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China’s Economy Faces Three Constraints

Li Wei, head of the Development Research Center of the State Council (DRC), recently expressed the view that it will be "very difficult” for China to maintain a GDP growth rate of 6.5 percent in 2016 because the Chinese economy faces three constraints.
“The first is a tightened external demand from the global market. Since the 2008 financial crisis, although major economies have initiated a series of stimulus measures for economic recovery, … it will still take time to see a new round of high growth. The IMF lowered [its forecast] for the world’s economic growth in 2016 from 3.8 percent to 3.6 percent.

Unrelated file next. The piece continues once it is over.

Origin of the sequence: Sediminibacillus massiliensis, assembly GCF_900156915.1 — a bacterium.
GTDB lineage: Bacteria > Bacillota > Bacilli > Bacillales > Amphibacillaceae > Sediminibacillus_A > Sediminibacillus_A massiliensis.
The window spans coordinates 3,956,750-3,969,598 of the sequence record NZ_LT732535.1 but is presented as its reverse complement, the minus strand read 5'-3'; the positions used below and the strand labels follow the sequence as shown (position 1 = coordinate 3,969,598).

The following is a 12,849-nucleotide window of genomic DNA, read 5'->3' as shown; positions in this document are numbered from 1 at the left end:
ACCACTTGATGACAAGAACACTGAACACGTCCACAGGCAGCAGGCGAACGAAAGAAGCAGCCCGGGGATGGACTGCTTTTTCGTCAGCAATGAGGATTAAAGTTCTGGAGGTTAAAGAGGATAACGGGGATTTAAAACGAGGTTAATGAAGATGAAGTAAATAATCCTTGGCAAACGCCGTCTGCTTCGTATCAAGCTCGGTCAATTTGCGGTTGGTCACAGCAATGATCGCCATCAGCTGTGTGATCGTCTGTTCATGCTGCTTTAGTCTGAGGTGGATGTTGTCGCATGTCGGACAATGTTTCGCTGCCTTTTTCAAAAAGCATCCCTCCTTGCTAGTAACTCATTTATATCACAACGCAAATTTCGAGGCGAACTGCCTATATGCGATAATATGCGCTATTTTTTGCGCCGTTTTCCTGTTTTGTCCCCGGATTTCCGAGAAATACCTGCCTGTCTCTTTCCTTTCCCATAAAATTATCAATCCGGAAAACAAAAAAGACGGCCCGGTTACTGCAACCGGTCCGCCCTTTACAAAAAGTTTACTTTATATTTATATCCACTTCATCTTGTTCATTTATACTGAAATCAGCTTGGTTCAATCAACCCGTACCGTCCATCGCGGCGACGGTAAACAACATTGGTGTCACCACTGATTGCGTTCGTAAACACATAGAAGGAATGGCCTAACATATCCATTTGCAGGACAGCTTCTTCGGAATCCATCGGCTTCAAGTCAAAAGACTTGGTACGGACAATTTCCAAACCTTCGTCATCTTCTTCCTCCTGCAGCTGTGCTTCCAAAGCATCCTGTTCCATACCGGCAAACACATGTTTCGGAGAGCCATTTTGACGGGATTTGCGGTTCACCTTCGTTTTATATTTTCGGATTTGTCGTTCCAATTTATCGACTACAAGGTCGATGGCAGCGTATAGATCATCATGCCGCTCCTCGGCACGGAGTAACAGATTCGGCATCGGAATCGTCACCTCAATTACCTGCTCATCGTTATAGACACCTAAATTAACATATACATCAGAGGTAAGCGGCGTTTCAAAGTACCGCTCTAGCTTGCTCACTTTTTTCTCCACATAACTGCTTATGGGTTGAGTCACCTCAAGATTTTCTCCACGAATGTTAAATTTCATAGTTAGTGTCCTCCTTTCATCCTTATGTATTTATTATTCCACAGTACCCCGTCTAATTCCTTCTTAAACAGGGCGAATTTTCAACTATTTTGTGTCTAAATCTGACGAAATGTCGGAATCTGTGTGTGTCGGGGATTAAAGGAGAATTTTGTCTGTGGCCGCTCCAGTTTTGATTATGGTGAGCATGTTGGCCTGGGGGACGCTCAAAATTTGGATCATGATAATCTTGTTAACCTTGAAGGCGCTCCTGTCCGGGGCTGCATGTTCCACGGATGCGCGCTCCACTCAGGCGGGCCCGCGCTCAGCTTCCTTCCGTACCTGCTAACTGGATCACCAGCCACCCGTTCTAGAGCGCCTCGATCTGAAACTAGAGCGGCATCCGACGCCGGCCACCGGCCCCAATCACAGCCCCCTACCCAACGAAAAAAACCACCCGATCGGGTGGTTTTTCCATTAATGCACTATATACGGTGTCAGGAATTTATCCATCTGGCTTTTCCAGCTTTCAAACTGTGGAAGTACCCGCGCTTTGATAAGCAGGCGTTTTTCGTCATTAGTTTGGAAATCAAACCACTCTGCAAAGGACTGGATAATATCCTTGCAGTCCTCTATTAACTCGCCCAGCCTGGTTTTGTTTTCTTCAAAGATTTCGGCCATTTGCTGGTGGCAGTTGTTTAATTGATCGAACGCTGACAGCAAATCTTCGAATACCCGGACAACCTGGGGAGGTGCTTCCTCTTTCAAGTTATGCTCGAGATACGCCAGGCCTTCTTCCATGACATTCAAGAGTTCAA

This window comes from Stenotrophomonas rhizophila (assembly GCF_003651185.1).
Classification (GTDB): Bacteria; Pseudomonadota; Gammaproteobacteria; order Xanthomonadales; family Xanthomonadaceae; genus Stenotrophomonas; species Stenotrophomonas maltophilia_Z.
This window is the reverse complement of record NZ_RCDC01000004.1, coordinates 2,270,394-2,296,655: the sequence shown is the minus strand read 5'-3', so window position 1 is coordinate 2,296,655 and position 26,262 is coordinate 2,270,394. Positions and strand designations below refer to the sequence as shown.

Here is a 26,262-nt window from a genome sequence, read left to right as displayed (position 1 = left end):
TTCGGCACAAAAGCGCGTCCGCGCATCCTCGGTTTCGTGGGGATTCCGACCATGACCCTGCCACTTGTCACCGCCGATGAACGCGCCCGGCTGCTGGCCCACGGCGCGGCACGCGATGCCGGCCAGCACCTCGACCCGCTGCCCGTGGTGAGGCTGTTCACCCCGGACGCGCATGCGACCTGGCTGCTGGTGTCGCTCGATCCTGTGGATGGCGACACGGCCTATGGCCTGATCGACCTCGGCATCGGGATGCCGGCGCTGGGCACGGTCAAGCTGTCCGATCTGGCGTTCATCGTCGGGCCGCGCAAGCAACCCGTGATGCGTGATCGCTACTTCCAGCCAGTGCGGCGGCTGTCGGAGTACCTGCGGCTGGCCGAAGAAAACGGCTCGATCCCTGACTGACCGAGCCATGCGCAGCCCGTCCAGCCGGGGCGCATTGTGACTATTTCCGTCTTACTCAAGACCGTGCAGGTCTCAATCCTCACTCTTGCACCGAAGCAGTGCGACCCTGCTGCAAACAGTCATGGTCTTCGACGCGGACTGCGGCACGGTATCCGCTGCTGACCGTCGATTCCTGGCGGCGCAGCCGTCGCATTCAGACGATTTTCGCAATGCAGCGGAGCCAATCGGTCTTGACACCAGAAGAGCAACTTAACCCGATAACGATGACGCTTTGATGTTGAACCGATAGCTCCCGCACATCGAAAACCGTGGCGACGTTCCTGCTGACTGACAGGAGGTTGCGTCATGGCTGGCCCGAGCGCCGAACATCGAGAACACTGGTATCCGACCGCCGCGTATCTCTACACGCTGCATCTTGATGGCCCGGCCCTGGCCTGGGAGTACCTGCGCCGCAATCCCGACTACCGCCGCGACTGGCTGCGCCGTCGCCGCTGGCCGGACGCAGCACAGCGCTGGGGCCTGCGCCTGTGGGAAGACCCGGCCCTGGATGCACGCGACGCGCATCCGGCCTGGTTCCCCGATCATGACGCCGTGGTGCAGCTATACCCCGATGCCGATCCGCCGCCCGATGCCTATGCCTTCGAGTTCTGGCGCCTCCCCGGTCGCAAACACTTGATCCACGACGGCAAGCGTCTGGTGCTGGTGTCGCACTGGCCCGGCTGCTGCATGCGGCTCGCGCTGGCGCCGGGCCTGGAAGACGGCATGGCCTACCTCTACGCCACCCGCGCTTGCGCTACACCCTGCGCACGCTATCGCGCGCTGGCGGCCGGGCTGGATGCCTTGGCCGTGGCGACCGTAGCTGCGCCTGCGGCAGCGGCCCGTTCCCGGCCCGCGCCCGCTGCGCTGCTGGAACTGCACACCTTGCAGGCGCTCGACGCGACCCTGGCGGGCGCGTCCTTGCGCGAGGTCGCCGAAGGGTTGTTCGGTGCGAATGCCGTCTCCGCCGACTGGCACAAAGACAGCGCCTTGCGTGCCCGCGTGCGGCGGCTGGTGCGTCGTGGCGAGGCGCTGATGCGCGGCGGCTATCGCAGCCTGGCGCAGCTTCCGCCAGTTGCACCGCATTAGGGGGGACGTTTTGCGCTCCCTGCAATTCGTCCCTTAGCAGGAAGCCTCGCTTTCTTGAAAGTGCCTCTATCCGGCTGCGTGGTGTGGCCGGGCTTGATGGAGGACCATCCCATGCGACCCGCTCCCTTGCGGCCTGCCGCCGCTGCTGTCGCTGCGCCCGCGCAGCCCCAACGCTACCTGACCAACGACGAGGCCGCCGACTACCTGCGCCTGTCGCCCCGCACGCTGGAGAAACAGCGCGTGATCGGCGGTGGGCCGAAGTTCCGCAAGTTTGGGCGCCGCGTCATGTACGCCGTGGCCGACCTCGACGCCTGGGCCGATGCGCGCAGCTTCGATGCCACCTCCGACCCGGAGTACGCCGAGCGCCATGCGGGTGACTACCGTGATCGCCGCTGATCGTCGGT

“The second is the kink in the population structure, which results in escalating labor costs. With an aging population and a rapid decline in the active labor force, the competitiveness of Chinese laborers has weakened.
“The last is the pressure on the environment and resources. For a long time, China’s arable lands have been decreasing due to industrialization and urbanization, directly threatening China’s food security. A development model that neglects the cost to the environment cannot last.”
The DRC is a ministerial level government policy research and consulting institution directly under the State Council.
Source: China Securities Journal, January 11, 2016